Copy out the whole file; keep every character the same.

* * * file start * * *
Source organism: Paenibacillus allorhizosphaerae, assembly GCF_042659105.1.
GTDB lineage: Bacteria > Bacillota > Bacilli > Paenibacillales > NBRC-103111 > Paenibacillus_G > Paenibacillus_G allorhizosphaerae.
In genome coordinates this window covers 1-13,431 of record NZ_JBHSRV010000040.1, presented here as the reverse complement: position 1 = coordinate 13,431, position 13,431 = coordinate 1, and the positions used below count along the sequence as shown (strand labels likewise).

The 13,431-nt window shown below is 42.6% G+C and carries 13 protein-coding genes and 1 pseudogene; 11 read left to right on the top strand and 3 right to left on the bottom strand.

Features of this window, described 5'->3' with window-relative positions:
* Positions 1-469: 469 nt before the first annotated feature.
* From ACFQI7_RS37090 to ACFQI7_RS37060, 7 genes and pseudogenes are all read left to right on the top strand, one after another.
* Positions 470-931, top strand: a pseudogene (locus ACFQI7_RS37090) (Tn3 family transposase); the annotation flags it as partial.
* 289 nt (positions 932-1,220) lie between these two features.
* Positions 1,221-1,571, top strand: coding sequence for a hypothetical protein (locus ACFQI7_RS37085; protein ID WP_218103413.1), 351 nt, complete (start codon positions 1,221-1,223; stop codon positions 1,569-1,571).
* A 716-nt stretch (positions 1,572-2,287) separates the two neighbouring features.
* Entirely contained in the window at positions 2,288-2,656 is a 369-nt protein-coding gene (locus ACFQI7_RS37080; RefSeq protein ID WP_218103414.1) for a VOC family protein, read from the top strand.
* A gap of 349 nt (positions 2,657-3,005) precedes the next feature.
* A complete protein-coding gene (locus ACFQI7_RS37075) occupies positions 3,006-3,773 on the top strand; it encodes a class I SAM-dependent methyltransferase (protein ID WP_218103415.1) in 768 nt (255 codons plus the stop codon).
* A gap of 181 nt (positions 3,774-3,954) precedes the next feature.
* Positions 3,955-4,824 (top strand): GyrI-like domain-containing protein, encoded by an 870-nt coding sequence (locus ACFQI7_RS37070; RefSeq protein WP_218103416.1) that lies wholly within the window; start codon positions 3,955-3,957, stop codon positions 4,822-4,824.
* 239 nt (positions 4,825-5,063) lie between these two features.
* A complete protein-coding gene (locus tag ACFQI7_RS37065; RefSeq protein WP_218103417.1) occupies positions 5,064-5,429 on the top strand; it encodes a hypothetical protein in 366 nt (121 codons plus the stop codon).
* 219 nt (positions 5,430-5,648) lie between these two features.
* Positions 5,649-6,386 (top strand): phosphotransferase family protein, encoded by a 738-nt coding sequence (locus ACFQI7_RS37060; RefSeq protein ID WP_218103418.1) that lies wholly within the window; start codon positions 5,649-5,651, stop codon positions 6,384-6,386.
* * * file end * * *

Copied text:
Source organism: Paenibacillus allorhizosphaerae, assembly GCF_042659105.1.
GTDB lineage: Bacteria > Bacillota > Bacilli > Paenibacillales > NBRC-103111 > Paenibacillus_G > Paenibacillus_G allorhizosphaerae.
In genome coordinates this window covers 1-13,431 of record NZ_JBHSRV010000040.1, presented here as the reverse complement: position 1 = coordinate 13,431, position 13,431 = coordinate 1, and the positions used below count along the sequence as shown (strand labels likewise).

The 13,431-nt window shown below is 42.6% G+C and carries 13 protein-coding genes and 1 pseudogene; 11 read left to right on the top strand and 3 right to left on the bottom strand.

Features of this window, described 5'->3' with window-relative positions:
* Positions 1-469: 469 nt before the first annotated feature.
* From ACFQI7_RS37090 to ACFQI7_RS37060, 7 genes and pseudogenes are all read left to right on the top strand, one after another.
* Positions 470-931, top strand: a pseudogene (locus ACFQI7_RS37090) (Tn3 family transposase); the annotation flags it as partial.
* 289 nt (positions 932-1,220) lie between these two features.
* Positions 1,221-1,571, top strand: coding sequence for a hypothetical protein (locus ACFQI7_RS37085; protein ID WP_218103413.1), 351 nt, complete (start codon positions 1,221-1,223; stop codon positions 1,569-1,571).
* A 716-nt stretch (positions 1,572-2,287) separates the two neighbouring features.
* Entirely contained in the window at positions 2,288-2,656 is a 369-nt protein-coding gene (locus ACFQI7_RS37080; RefSeq protein ID WP_218103414.1) for a VOC family protein, read from the top strand.
* A gap of 349 nt (positions 2,657-3,005) precedes the next feature.
* A complete protein-coding gene (locus ACFQI7_RS37075) occupies positions 3,006-3,773 on the top strand; it encodes a class I SAM-dependent methyltransferase (protein ID WP_218103415.1) in 768 nt (255 codons plus the stop codon).
* A gap of 181 nt (positions 3,774-3,954) precedes the next feature.
* Positions 3,955-4,824 (top strand): GyrI-like domain-containing protein, encoded by an 870-nt coding sequence (locus ACFQI7_RS37070; RefSeq protein WP_218103416.1) that lies wholly within the window; start codon positions 3,955-3,957, stop codon positions 4,822-4,824.
* 239 nt (positions 4,825-5,063) lie between these two features.
* A complete protein-coding gene (locus tag ACFQI7_RS37065; RefSeq protein WP_218103417.1) occupies positions 5,064-5,429 on the top strand; it encodes a hypothetical protein in 366 nt (121 codons plus the stop codon).
* 219 nt (positions 5,430-5,648) lie between these two features.
* Positions 5,649-6,386 (top strand): phosphotransferase family protein, encoded by a 738-nt coding sequence (locus ACFQI7_RS37060; RefSeq protein ID WP_218103418.1) that lies wholly within the window; start codon positions 5,649-5,651, stop codon positions 6,384-6,386.